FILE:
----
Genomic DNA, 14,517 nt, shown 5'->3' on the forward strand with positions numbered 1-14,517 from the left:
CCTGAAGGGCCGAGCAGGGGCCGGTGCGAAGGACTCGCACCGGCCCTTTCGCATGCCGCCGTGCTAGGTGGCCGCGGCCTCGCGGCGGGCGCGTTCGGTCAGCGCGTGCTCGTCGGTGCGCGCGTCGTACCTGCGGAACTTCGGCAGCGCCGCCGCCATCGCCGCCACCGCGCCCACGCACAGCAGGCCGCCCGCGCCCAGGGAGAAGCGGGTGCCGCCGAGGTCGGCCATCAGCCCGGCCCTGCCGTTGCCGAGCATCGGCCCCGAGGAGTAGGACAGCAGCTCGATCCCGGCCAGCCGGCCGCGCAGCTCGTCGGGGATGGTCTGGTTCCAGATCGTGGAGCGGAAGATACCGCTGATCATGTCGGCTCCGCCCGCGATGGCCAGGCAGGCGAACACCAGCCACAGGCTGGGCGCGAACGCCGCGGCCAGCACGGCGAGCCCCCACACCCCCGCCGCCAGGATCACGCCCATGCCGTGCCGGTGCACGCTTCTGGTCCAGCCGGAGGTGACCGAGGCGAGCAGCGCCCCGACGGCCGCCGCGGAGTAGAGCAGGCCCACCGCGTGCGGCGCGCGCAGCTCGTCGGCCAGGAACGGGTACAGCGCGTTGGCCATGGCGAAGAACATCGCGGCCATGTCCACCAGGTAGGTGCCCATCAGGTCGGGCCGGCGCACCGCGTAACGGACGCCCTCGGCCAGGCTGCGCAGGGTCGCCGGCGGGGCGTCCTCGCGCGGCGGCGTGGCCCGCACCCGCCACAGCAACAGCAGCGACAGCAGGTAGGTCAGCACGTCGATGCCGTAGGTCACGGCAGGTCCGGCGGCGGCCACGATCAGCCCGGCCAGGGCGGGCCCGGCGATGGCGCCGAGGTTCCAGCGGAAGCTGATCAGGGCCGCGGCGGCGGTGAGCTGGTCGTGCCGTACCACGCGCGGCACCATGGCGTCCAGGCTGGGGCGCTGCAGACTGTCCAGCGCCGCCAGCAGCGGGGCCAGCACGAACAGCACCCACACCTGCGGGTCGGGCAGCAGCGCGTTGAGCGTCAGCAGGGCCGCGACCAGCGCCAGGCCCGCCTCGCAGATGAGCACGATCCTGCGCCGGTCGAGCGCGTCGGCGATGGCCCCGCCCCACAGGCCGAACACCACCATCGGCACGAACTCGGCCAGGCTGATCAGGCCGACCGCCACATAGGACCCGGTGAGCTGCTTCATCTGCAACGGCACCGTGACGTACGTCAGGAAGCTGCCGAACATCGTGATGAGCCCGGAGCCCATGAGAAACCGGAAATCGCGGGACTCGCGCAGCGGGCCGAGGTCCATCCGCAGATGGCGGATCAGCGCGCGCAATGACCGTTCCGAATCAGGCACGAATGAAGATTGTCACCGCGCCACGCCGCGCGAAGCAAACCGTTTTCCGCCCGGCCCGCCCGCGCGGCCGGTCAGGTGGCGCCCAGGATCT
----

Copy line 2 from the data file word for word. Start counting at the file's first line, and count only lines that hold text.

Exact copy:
CCTGAAGGGCCGAGCAGGGGCCGGTGCGAAGGACTCGCACCGGCCCTTTCGCATGCCGCCGTGCTAGGTGGCCGCGGCCTCGCGGCGGGCGCGTTCGGTCAGCGCGTGCTCGTCGGTGCGCGCGTCGTACCTGCGGAACTTCGGCAGCGCCGCCGCCATCGCCGCCACCGCGCCCACGCACAGCAGGCCGCCCGCGCCCAGGGAGAAGCGGGTGCCGCCGAGGTCGGCCATCAGCCCGGCCCTGCCGTTGCCGAGCATCGGCCCCGAGGAGTAGGACAGCAGCTCGATCCCGGCCAGCCGGCCGCGCAGCTCGTCGGGGATGGTCTGGTTCCAGATCGTGGAGCGGAAGATACCGCTGATCATGTCGGCTCCGCCCGCGATGGCCAGGCAGGCGAACACCAGCCACAGGCTGGGCGCGAACGCCGCGGCCAGCACGGCGAGCCCCCACACCCCCGCCGCCAGGATCACGCCCATGCCGTGCCGGTGCACGCTTCTGGTCCAGCCGGAGGTGACCGAGGCGAGCAGCGCCCCGACGGCCGCCGCGGAGTAGAGCAGGCCCACCGCGTGCGGCGCGCGCAGCTCGTCGGCCAGGAACGGGTACAGCGCGTTGGCCATGGCGAAGAACATCGCGGCCATGTCCACCAGGTAGGTGCCCATCAGGTCGGGCCGGCGCACCGCGTAACGGACGCCCTCGGCCAGGCTGCGCAGGGTCGCCGGCGGGGCGTCCTCGCGCGGCGGCGTGGCCCGCACCCGCCACAGCAACAGCAGCGACAGCAGGTAGGTCAGCACGTCGATGCCGTAGGTCACGGCAGGTCCGGCGGCGGCCACGATCAGCCCGGCCAGGGCGGGCCCGGCGATGGCGCCGAGGTTCCAGCGGAAGCTGATCAGGGCCGCGGCGGCGGTGAGCTGGTCGTGCCGTACCACGCGCGGCACCATGGCGTCCAGGCTGGGGCGCTGCAGACTGTCCAGCGCCGCCAGCAGCGGGGCCAGCACGAACAGCACCCACACCTGCGGGTCGGGCAGCAGCGCGTTGAGCGTCAGCAGGGCCGCGACCAGCGCCAGGCCCGCCTCGCAGATGAGCACGATCCTGCGCCGGTCGAGCGCGTCGGCGATGGCCCCGCCCCACAGGCCGAACACCACCATCGGCACGAACTCGGCCAGGCTGATCAGGCCGACCGCCACATAGGACCCGGTGAGCTGCTTCATCTGCAACGGCACCGTGACGTACGTCAGGAAGCTGCCGAACATCGTGATGAGCCCGGAGCCCATGAGAAACCGGAAATCGCGGGACTCGCGCAGCGGGCCGAGGTCCATCCGCAGATGGCGGATCAGCGCGCGCAATGACCGTTCCGAATCAGGCACGAATGAAGATTGTCACCGCGCCACGCCGCGCGAAGCAAACCGTTTTCCGCCCGGCCCGCCCGCGCGGCCGGTCAGGTGGCGCCCAGGATCT